In my opinion, the best weekend of the year happens when the time changes and Daylight Saving time ends. I celebrate this weekend as I gain one delicious hour — for sleeping, relaxing, or goofing off — when the clocks turn back!
I’ve never been a fan of Daylight Savings Time. Perhaps it’s because I grew up in Saskatchewan, the only province in Canada that does not observe this ridiculous time change rule. Despite the strong farming economy in Saskatchewan, there was never a movement to have an extra hour of daylight in the morning. Somehow, everyone knew that crops as well as cows and pigs and sheep had internal clocks and didn’t need an artificial signal of when to begin or end the day! Why would gaining an hour of daylight in the spring evening compensate for early darkness every afternoon in the fall?
Benjamin Franklin first proposed the idea of shifting clocks by one hour simply as a method of saving candlepower. His argument, based on the thrifty use of candles and oil for lamps, became popular in Paris, spread Germany, Britain, and then to North America. Some form of Daylight Savings time is observed in most countries of the world except those close to the equator where day and night are similar in duration.
Like me, many people intensely dislike Daylight Saving Time. People, generally, report feelings of sluggishness after the ‘spring forward, fall back’ time change every year.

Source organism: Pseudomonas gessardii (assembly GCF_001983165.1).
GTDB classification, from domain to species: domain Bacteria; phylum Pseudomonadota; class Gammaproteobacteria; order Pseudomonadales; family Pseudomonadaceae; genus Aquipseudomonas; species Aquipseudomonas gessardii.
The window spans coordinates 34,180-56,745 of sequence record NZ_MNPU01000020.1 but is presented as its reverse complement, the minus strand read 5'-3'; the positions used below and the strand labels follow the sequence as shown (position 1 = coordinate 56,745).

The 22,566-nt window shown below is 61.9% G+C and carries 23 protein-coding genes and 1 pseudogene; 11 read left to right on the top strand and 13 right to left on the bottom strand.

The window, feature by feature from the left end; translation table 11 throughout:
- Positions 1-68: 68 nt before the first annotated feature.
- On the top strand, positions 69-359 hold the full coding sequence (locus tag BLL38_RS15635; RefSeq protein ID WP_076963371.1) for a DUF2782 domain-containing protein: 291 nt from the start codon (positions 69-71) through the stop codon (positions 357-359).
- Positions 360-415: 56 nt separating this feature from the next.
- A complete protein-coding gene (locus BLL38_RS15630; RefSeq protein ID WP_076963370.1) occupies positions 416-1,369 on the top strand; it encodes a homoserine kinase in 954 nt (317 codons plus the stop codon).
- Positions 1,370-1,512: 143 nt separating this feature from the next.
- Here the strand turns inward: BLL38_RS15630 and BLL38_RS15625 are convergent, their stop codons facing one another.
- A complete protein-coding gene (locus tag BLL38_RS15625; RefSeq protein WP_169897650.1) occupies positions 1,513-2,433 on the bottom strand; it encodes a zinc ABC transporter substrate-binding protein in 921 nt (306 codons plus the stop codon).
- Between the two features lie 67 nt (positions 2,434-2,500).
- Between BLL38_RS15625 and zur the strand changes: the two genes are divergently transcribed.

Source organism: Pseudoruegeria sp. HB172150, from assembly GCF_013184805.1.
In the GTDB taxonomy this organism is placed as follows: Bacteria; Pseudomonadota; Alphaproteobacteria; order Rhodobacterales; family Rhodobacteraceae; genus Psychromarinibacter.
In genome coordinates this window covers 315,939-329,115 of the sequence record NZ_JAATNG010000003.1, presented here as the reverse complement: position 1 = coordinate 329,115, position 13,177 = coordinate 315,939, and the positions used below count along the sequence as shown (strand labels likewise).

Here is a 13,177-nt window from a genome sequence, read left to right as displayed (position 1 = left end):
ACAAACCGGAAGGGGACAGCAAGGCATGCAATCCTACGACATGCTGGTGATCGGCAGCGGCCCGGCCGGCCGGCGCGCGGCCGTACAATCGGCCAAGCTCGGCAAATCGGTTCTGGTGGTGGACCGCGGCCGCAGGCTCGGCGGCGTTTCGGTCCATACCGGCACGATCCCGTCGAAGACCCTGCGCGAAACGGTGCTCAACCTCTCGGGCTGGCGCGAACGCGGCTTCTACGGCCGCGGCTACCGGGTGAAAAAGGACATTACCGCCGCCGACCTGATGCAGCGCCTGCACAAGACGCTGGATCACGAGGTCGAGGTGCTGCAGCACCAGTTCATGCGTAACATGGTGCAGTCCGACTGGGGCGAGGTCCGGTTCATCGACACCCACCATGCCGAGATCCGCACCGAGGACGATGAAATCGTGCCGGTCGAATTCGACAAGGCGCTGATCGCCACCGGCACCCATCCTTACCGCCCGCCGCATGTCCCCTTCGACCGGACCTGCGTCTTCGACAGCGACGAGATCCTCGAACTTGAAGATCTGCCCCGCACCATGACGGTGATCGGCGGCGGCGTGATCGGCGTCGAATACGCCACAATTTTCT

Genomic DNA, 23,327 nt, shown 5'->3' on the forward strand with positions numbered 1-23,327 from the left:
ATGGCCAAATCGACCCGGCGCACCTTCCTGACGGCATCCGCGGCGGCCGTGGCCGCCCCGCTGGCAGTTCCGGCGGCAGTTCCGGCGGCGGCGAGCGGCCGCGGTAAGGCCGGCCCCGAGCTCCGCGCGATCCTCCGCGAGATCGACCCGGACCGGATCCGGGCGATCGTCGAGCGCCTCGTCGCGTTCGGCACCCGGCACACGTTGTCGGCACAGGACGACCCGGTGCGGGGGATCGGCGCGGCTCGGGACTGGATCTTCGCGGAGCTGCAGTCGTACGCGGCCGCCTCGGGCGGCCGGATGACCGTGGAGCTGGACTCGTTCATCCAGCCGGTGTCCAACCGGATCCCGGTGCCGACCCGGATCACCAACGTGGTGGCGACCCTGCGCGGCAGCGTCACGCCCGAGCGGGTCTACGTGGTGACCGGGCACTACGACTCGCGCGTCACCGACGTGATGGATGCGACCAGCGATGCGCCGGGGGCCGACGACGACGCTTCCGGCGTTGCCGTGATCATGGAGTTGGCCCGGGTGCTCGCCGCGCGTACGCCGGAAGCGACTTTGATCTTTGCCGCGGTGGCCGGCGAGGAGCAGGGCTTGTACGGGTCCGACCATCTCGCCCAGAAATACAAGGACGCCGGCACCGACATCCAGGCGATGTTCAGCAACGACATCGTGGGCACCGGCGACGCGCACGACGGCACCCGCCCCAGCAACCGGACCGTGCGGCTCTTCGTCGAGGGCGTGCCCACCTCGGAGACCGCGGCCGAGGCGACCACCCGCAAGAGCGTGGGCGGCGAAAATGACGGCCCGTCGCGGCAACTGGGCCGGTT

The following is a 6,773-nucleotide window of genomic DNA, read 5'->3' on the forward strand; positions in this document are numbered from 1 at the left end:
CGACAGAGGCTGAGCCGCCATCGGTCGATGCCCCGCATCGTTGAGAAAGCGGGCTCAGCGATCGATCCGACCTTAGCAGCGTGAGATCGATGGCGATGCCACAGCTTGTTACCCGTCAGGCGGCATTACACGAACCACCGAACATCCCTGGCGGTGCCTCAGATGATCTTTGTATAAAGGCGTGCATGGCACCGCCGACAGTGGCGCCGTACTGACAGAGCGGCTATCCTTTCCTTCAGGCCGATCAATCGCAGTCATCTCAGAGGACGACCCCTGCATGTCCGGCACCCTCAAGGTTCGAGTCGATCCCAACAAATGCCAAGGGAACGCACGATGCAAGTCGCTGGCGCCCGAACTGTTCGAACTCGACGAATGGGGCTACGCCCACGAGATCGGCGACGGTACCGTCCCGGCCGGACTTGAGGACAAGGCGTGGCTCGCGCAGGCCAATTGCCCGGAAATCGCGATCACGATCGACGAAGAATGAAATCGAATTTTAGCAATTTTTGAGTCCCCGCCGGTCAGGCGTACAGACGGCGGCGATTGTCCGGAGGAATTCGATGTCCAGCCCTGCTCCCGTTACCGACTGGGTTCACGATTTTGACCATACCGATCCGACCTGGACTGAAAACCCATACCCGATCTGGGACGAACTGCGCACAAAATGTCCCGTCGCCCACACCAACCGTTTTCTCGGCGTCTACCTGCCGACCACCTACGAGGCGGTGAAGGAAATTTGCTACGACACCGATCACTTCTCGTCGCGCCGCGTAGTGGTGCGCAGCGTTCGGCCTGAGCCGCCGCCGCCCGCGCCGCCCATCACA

Any parent of a young child or teenager knows, the difficulty of adjusting sleep and wake schedules, especially in the ‘spring forward’ madness when evenings are longer causes turmoil. Even pets need a few days to adjust to a change of time and routine in owner’s homes.
Researchers have found an increase in auto accidents when people lose sleep in the spring. Likewise, in the fall, pedestrian accidents increase as drivers are unable to see walkers in the early darkness and more people are out and about after dark.
People take time to adjust to a new sleep cycle. Decision making, problem-solving, and productivity decreases are observed in the workplace. Machinery-related accidents increase due to disrupted sleep cycles.
If there were a referendum on whether to keep Daylight Savings Time, I would vote no. Since that is not the case in Ontario, I’ll enjoy gaining an hour when the clocks ‘fall back’. With an hour of extra sleep, time for a relaxed breakfast, and extra time to spend at the gym, there is a leisurely pace to each day. Getting up in time for commitments next week won’t be as arduous. And, best of all it’s six months until the challenge of losing an hour will cause another postworksavvy rant!
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